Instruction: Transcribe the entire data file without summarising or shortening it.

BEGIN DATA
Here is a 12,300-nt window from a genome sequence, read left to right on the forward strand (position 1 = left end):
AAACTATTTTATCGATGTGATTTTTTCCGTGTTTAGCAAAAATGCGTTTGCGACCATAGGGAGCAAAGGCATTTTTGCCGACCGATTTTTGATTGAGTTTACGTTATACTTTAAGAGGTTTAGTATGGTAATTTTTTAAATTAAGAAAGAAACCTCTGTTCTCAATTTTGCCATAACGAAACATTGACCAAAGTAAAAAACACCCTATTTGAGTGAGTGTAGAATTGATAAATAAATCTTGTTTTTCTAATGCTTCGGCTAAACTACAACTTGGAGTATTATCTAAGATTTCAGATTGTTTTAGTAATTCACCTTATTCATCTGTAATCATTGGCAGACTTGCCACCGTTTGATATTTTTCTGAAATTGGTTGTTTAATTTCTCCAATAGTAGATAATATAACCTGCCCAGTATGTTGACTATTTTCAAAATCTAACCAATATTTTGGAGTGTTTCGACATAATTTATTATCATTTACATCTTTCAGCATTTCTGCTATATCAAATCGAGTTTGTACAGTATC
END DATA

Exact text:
Here is a 12,300-nt window from a genome sequence, read left to right on the forward strand (position 1 = left end):
AAACTATTTTATCGATGTGATTTTTTCCGTGTTTAGCAAAAATGCGTTTGCGACCATAGGGAGCAAAGGCATTTTTGCCGACCGATTTTTGATTGAGTTTACGTTATACTTTAAGAGGTTTAGTATGGTAATTTTTTAAATTAAGAAAGAAACCTCTGTTCTCAATTTTGCCATAACGAAACATTGACCAAAGTAAAAAACACCCTATTTGAGTGAGTGTAGAATTGATAAATAAATCTTGTTTTTCTAATGCTTCGGCTAAACTACAACTTGGAGTATTATCTAAGATTTCAGATTGTTTTAGTAATTCACCTTATTCATCTGTAATCATTGGCAGACTTGCCACCGTTTGATATTTTTCTGAAATTGGTTGTTTAATTTCTCCAATAGTAGATAATATAACCTGCCCAGTATGTTGACTATTTTCAAAATCTAACCAATATTTTGGAGTGTTTCGACATAATTTATTATCATTTACATCTTTCAGCATTTCTGCTATATCAAATCGAGTTTGTACAGTATC